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Nov
12
2012
What Diwali Means to Me
Author: Guest Blogger

This post is authored by Bhakti Mathur – author of Amma, Tell Me About DIWALI!.  Originally from Dehli, she is now a banker based in Hong Kong, where she lives with her husband and 2 sons.  The book is the second of a series which aims to introduce children to Indian mythology and festivals.

What does Diwali mean to me?

Magical memories from my childhood.  Shopping in the bazaar with my grandmother in the lead up to Diwali – the stalls stacked with dazzling silks, the smell of sweets being fried, the order in all the chaos around us, and just the sheer buzz in the air.  Then all the excitement at home on Diwali day – competing to create the most elaborate “rangoli” pattern outside the entrance, lighting up scores of diyas in the evening on the roof, and finally, watching in amazement as the night sky was lit up by hundreds of firecrackers going up all over the city all at once.  These are just some of the memories that Diwali still evokes in me.

A time for new beginnings.  Diwali is also the time when everything seems to get a makeover – a new coat of paint on the house, new clothes for everyone and even new resolves for the year ahead!  That is why one seeks the blessing of Lord Ganesha, the God of new beginnings.  And so in a way, Diwali comes around every year to give us a second chance – a chance to look back at the year just spent and be grateful for all that went right and a chance to seek guidance to be better prepared for the year ahead.

And a lesson I never forget to remind myself of.  This comes from a story that my grandmother used to narrate to the bunch of eager children huddled around her on Diwali day.  Here’s how it goes.  Goddess Lakshmi visits earth every year on Diwali to bless us and that is why we light up our houses with diyas so that Lakshmi can find her way in the dark.  One year on Diwali day everyone in the city tried to outdo each other with the number of diyas and lights they used to light up their houses so that  Lakshmi would go to their house first.  But, unable to stand the glare of the lights in the city and repulsed by the brazen efforts to attract her attention, Lakshmi decided to turn back from earth that year.  Suddenly, she saw a lone cottage lit up by only a single faint light.  Curious, she stopped at the cottage and there found an old woman busy sewing.  When Lakshmi asked the woman why her house was not lit up like all the others in the city, she replied that she was a seamstress and was so busy finishing her work and she did not realise it was Diwali that day.  One hearing her answer, Lakshmi was very pleased with her dedication for her work and blessed her with good fortune.  And the lesson is, as my grandmother used to put it, “You can only be blessed with good fortune when you love what you do and do what you love.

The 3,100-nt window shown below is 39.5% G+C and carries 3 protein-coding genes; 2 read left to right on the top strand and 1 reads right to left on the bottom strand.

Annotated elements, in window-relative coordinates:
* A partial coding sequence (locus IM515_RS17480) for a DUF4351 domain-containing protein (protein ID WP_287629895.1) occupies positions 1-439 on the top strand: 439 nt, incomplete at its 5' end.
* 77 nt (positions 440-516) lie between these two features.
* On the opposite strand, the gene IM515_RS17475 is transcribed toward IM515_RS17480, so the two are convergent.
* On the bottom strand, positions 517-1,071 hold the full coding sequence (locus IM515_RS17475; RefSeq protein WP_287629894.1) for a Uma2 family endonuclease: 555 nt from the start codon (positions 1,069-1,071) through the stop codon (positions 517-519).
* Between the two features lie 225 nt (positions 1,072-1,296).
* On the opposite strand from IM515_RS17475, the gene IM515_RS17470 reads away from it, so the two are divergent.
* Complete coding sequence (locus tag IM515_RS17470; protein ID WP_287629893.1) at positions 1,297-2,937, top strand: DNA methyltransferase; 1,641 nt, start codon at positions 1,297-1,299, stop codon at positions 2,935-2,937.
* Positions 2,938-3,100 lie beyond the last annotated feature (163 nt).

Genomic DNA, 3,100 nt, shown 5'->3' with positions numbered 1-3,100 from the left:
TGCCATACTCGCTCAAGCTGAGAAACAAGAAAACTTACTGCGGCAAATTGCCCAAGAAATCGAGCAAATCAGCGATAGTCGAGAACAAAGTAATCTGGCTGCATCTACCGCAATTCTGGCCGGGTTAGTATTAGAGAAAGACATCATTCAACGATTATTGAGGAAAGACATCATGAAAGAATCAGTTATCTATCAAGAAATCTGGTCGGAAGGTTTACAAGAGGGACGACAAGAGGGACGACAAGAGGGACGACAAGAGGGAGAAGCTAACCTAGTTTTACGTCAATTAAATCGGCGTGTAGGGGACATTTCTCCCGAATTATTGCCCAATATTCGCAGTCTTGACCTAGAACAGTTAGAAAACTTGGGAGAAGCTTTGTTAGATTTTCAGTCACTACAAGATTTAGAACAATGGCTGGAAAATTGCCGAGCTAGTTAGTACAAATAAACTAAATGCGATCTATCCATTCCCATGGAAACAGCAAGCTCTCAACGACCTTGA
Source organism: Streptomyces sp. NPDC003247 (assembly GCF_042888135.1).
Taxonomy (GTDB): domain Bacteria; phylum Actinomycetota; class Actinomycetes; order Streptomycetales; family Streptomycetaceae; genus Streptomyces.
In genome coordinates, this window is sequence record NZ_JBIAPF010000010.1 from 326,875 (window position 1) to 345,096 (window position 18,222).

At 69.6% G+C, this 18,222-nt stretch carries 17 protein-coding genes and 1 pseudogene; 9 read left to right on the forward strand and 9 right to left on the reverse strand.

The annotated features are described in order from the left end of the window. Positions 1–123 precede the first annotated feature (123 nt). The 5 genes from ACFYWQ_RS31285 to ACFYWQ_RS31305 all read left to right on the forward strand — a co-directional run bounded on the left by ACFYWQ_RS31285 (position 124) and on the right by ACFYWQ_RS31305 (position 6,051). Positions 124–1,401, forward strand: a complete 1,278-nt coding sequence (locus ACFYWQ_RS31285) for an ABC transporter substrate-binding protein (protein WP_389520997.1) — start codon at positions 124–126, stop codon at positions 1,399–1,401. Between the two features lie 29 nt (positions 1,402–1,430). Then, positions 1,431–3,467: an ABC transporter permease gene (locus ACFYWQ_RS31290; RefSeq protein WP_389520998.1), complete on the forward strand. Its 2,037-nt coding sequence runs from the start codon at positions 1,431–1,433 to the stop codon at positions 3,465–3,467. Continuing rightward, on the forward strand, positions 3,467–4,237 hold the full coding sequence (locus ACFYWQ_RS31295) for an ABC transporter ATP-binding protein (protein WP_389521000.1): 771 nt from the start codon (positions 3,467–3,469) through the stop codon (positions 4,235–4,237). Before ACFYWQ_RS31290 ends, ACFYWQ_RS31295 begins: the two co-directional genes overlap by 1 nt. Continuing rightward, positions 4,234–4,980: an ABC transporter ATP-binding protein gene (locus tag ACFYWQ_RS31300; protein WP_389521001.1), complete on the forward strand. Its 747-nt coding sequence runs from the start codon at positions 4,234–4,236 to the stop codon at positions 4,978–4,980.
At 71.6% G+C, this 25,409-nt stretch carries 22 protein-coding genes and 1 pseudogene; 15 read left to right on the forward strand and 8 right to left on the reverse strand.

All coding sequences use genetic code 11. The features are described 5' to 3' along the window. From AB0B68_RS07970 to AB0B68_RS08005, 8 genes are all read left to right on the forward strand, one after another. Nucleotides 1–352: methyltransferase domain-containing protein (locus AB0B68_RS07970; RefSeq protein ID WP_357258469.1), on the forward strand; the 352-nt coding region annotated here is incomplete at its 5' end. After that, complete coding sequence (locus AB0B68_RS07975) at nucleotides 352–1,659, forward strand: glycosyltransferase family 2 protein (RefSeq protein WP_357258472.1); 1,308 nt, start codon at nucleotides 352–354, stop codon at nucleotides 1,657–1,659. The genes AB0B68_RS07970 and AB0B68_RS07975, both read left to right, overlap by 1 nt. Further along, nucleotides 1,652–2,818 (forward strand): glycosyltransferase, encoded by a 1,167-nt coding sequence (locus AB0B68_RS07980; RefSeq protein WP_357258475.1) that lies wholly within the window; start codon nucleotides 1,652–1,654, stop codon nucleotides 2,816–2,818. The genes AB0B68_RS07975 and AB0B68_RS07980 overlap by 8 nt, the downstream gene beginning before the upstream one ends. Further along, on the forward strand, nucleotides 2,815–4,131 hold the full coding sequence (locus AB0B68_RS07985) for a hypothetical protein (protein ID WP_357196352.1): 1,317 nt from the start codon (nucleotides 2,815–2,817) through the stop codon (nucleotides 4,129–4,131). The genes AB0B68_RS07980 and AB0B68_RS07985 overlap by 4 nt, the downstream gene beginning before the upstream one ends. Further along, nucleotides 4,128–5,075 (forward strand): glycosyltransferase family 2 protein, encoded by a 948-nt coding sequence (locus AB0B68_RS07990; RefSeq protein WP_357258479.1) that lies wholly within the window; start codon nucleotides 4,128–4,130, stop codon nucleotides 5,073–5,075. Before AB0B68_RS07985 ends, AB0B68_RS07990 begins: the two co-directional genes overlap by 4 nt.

Now as a mother of two young boys, I am keen to share with them what Diwali and other festivals mean to me…and this is what inspired me to write the Amma Tell Me Series of which Amma, Tell Me About DIWALI! is the second.  I hope that you and your kids will enjoy reading this book as much as I enjoyed writing it.

I would like to end with one of my favourite prayers:

asato ma sadgamaya
tamaso ma jyotirgamaya
mrtyorma amrtam gamaya

Lead me from untruth to truth.
Lead me from darkness to light.
Lead me from death to immortality.

May this year and every year ahead be full of lights for you.  Happy Diwali!

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One Response to “What Diwali Means to Me”

  1. Nepal Says:

    Nice thoughts, Happy Diwali !